Awesome tool: Shellcheck

Use shellcheck in all the things!

While sharing the solution to issues you encountered is great, sometimes tools are worth mentioning even if you did not build them or have issues with them. Most of the IT staff would not be where they are now without good tooling, this post is to add praise to one of those tools. Perhaps I will do this more often, but first lets discuss: Shellcheck.

Since a couple years I have incorporated Shellcheck in my daily bash shell script writing. It has greatly improved my scripts, made them more readable and the result is clean code without any nasty surprises. Shellcheck gives sane feedback to your scripts, provides best practices and reports syntax issues. The result is uniform and clean scripts that are readable. The best feature about Shellcheck is that if you made an error, it will point you to the SC code that can be looked up on the wiki of the shellcheck repo: https://github.com/koalaman/shellcheck

With shellcheck you can simply check your script, the output will be a return code based on the result of your script:

LT-rogier:test rogier$shellcheck myscript.sh LT-rogier:test rogier$ echo $? 0  Lets create a script with syntax issues, and see the result. This script sleeps for 5 seconds and after this it prints hi: #!/bin/bash SLEEPER=sleep 5${SLEEPER}
echo hi


The script looks fine, it works and gives the result you want. There is however an issue with this script, this is the output when I used shellcheck:

LT-rogier:test rogier$shellcheck ./myscript.sh In ./myscript.sh line 3: SLEEPER=sleep 5 ^-------^ SC2006: Use$(...) notation instead of legacy backticked ....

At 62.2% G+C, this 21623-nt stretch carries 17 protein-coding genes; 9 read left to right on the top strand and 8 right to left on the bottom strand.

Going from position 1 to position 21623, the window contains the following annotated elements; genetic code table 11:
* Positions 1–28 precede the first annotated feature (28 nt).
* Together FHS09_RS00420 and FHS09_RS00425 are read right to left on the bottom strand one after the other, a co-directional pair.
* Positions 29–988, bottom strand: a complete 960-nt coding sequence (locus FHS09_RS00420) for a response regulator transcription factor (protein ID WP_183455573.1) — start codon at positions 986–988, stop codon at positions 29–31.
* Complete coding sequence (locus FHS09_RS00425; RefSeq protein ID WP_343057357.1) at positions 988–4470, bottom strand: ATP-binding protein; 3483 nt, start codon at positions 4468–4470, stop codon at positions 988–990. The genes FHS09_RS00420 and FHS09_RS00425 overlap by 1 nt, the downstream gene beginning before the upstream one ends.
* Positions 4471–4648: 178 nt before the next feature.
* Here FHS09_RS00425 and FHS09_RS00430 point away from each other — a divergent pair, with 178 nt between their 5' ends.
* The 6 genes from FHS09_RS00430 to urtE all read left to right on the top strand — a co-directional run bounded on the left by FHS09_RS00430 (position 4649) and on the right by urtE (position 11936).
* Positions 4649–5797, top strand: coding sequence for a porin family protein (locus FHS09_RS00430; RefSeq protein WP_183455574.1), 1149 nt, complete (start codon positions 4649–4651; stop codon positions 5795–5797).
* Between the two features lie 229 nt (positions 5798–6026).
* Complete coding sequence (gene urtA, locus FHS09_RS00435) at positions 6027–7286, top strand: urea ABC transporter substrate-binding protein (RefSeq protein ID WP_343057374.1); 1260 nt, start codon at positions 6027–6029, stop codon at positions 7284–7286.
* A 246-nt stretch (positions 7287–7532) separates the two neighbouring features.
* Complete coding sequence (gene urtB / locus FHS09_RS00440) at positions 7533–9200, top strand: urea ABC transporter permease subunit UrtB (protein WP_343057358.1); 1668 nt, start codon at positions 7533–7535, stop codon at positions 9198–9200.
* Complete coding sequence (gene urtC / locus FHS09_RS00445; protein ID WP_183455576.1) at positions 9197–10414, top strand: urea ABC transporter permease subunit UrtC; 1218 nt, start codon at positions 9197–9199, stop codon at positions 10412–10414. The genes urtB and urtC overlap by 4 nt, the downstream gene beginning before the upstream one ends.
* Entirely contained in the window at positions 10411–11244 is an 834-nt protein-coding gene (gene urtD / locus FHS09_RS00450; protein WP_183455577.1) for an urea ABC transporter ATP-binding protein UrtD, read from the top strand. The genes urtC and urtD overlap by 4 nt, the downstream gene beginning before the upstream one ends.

Did you mean:
SLEEPER=$(sleep 5) For more information: https://www.shellcheck.net/wiki/SC2006 -- Use$(...) notation instead of le...



The result is easy feedback that gives actionable items that you can fix right away.

Shellcheck comes in many editors these days as an extension, for example this is a little bash script to install shellcheck in vscode:

install_ext_shellcheck() {
code --install-extension timonwong.shellcheck
}

main() {
install_ext_shellcheck
}

main


If you really like shellcheck, you can add a script to your repo to test your bash scripts in a pipeline. Example of a simple little script that I named test.sh:

#!/bin/bash
set -e
set -o pipefail

ERRORS=()

# find all executables and run shellcheck
for f in $(find . -type f -not -iwholename '*.git*' | sort -u); do if file "$f" | grep --quiet shell; then
{
shellcheck "$f" && echo "[OK]: successfull:$f"
} || {
ERRORS+=("$f") } fi done if [${#ERRORS[@]} -eq 0 ]; then
echo "No errors, YAY!"
else
echo "These files failed shellcheck: ${ERRORS[*]}" exit 1 fi  Since shellcheck is such an important tool for me I have made a docker container that I use in my personal pipelines. You can create a Makefile to kick this off: .PHONY: test shellcheck # If session is non interactive we do not want to attach TTY # When its interactive you need to be able to ^C INTERACTIVE :=$(shell [ -t 0 ] && echo 1 || echo 0)
ifeq ($(INTERACTIVE), 1) DOCKER_FLAGS += -t endif test: shellcheck shellcheck: docker run --rm -i$(DOCKER_FLAGS) \
--name df-shellcheck \
-v \$(CURDIR):/usr/src:ro \
--workdir /usr/src \
anldisr/shellcheck ./test.sh



You can then kick off the test with Make test

In Bitbucket you can set up a pipeline to kick it off, this is an example bitbucket pipeline yaml file:

options:
docker: true
pipelines:
default:
- step:
script:
- make test


And if you really really want to disable that warning for a syntax issue, it is also possible. You can disable the warning for the part of the script by adding in the line above:

# shellcheck disable=SC1234


The result is that your bash scripts all have the same uniform look, no syntax issues or surprises anymore. The tool is fun to use, informative and helps you improve your scripts.